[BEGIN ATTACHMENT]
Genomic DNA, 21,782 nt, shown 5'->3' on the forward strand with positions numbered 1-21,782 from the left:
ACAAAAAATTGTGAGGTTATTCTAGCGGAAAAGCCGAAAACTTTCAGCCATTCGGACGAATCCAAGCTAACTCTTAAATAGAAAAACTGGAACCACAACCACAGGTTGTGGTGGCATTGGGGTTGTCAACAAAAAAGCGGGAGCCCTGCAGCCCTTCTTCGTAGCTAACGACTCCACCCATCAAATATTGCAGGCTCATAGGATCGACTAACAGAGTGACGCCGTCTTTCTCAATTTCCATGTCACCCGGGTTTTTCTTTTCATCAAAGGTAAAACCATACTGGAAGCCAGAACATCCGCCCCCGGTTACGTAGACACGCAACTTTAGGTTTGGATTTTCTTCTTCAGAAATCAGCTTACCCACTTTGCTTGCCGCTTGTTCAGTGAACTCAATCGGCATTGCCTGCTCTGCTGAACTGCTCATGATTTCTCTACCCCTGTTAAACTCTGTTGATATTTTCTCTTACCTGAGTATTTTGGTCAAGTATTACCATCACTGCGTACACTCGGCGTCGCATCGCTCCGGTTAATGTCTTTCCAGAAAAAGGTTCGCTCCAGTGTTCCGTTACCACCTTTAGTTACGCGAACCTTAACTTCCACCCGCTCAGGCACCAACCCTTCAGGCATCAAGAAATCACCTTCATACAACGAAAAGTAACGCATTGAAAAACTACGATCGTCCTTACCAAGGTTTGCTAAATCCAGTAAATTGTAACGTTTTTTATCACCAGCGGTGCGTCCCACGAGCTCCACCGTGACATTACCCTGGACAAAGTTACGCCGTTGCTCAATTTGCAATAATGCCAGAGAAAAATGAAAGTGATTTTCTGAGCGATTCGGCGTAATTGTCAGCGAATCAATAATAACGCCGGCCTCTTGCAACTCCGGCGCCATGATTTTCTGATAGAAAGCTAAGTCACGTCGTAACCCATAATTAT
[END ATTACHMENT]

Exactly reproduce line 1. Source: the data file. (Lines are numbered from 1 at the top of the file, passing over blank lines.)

Genomic DNA, 21,782 nt, shown 5'->3' on the forward strand with positions numbered 1-21,782 from the left: